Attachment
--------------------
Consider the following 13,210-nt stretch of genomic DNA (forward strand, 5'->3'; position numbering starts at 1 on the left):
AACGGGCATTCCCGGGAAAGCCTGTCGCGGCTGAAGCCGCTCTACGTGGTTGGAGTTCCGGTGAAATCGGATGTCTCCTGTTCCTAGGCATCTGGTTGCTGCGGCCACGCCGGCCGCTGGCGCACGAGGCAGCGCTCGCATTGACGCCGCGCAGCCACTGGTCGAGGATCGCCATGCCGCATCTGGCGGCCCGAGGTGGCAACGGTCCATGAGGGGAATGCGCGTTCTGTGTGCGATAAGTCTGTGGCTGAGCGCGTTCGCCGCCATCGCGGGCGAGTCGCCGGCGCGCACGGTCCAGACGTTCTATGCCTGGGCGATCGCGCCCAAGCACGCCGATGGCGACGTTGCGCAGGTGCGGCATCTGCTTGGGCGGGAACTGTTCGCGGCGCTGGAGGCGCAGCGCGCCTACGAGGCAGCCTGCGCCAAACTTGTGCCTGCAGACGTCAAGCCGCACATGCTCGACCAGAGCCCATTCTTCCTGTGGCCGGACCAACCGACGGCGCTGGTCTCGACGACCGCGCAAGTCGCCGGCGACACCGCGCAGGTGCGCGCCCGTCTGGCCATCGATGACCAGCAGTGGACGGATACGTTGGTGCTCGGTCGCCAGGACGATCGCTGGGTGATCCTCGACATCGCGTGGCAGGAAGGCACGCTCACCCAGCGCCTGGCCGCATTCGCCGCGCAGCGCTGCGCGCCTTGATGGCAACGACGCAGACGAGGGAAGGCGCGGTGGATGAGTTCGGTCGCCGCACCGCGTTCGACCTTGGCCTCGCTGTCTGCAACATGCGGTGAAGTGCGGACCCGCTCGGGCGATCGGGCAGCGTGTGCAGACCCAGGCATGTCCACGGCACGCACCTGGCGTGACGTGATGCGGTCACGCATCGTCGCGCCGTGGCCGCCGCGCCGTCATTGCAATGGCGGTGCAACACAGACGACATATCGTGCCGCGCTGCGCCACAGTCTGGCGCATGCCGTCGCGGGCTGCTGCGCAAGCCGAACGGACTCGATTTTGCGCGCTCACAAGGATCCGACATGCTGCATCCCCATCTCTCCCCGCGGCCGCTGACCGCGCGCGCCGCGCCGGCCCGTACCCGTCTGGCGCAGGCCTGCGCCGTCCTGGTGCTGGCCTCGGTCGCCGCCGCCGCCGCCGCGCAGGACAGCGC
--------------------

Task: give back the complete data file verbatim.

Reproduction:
Consider the following 13,210-nt stretch of genomic DNA (forward strand, 5'->3'; position numbering starts at 1 on the left):
AACGGGCATTCCCGGGAAAGCCTGTCGCGGCTGAAGCCGCTCTACGTGGTTGGAGTTCCGGTGAAATCGGATGTCTCCTGTTCCTAGGCATCTGGTTGCTGCGGCCACGCCGGCCGCTGGCGCACGAGGCAGCGCTCGCATTGACGCCGCGCAGCCACTGGTCGAGGATCGCCATGCCGCATCTGGCGGCCCGAGGTGGCAACGGTCCATGAGGGGAATGCGCGTTCTGTGTGCGATAAGTCTGTGGCTGAGCGCGTTCGCCGCCATCGCGGGCGAGTCGCCGGCGCGCACGGTCCAGACGTTCTATGCCTGGGCGATCGCGCCCAAGCACGCCGATGGCGACGTTGCGCAGGTGCGGCATCTGCTTGGGCGGGAACTGTTCGCGGCGCTGGAGGCGCAGCGCGCCTACGAGGCAGCCTGCGCCAAACTTGTGCCTGCAGACGTCAAGCCGCACATGCTCGACCAGAGCCCATTCTTCCTGTGGCCGGACCAACCGACGGCGCTGGTCTCGACGACCGCGCAAGTCGCCGGCGACACCGCGCAGGTGCGCGCCCGTCTGGCCATCGATGACCAGCAGTGGACGGATACGTTGGTGCTCGGTCGCCAGGACGATCGCTGGGTGATCCTCGACATCGCGTGGCAGGAAGGCACGCTCACCCAGCGCCTGGCCGCATTCGCCGCGCAGCGCTGCGCGCCTTGATGGCAACGACGCAGACGAGGGAAGGCGCGGTGGATGAGTTCGGTCGCCGCACCGCGTTCGACCTTGGCCTCGCTGTCTGCAACATGCGGTGAAGTGCGGACCCGCTCGGGCGATCGGGCAGCGTGTGCAGACCCAGGCATGTCCACGGCACGCACCTGGCGTGACGTGATGCGGTCACGCATCGTCGCGCCGTGGCCGCCGCGCCGTCATTGCAATGGCGGTGCAACACAGACGACATATCGTGCCGCGCTGCGCCACAGTCTGGCGCATGCCGTCGCGGGCTGCTGCGCAAGCCGAACGGACTCGATTTTGCGCGCTCACAAGGATCCGACATGCTGCATCCCCATCTCTCCCCGCGGCCGCTGACCGCGCGCGCCGCGCCGGCCCGTACCCGTCTGGCGCAGGCCTGCGCCGTCCTGGTGCTGGCCTCGGTCGCCGCCGCCGCCGCCGCGCAGGACAGCGC